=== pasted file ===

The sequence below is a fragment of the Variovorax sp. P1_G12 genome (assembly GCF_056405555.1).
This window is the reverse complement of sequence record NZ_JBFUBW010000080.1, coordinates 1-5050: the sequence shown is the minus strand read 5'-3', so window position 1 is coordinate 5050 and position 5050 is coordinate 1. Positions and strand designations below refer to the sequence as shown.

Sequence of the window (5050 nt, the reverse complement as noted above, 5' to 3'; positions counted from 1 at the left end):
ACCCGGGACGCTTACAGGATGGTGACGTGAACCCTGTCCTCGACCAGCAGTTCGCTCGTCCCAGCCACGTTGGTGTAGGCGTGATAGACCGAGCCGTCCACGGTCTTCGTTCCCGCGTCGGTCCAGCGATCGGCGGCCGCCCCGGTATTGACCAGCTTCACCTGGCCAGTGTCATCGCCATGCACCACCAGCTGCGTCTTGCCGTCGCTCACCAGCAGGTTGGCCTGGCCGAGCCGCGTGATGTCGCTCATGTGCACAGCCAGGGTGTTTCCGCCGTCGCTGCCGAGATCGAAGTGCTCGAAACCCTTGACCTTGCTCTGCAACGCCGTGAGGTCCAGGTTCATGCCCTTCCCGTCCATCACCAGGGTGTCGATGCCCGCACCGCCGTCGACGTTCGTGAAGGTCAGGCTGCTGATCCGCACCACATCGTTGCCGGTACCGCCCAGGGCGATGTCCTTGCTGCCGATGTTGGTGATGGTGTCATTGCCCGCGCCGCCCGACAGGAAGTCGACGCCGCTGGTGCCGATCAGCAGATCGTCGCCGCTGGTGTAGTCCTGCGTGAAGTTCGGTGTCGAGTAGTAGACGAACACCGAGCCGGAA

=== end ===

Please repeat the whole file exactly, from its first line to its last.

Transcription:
The sequence below is a fragment of the Variovorax sp. P1_G12 genome (assembly GCF_056405555.1).
This window is the reverse complement of sequence record NZ_JBFUBW010000080.1, coordinates 1-5050: the sequence shown is the minus strand read 5'-3', so window position 1 is coordinate 5050 and position 5050 is coordinate 1. Positions and strand designations below refer to the sequence as shown.

Sequence of the window (5050 nt, the reverse complement as noted above, 5' to 3'; positions counted from 1 at the left end):
ACCCGGGACGCTTACAGGATGGTGACGTGAACCCTGTCCTCGACCAGCAGTTCGCTCGTCCCAGCCACGTTGGTGTAGGCGTGATAGACCGAGCCGTCCACGGTCTTCGTTCCCGCGTCGGTCCAGCGATCGGCGGCCGCCCCGGTATTGACCAGCTTCACCTGGCCAGTGTCATCGCCATGCACCACCAGCTGCGTCTTGCCGTCGCTCACCAGCAGGTTGGCCTGGCCGAGCCGCGTGATGTCGCTCATGTGCACAGCCAGGGTGTTTCCGCCGTCGCTGCCGAGATCGAAGTGCTCGAAACCCTTGACCTTGCTCTGCAACGCCGTGAGGTCCAGGTTCATGCCCTTCCCGTCCATCACCAGGGTGTCGATGCCCGCACCGCCGTCGACGTTCGTGAAGGTCAGGCTGCTGATCCGCACCACATCGTTGCCGGTACCGCCCAGGGCGATGTCCTTGCTGCCGATGTTGGTGATGGTGTCATTGCCCGCGCCGCCCGACAGGAAGTCGACGCCGCTGGTGCCGATCAGCAGATCGTCGCCGCTGGTGTAGTCCTGCGTGAAGTTCGGTGTCGAGTAGTAGACGAACACCGAGCCGGAA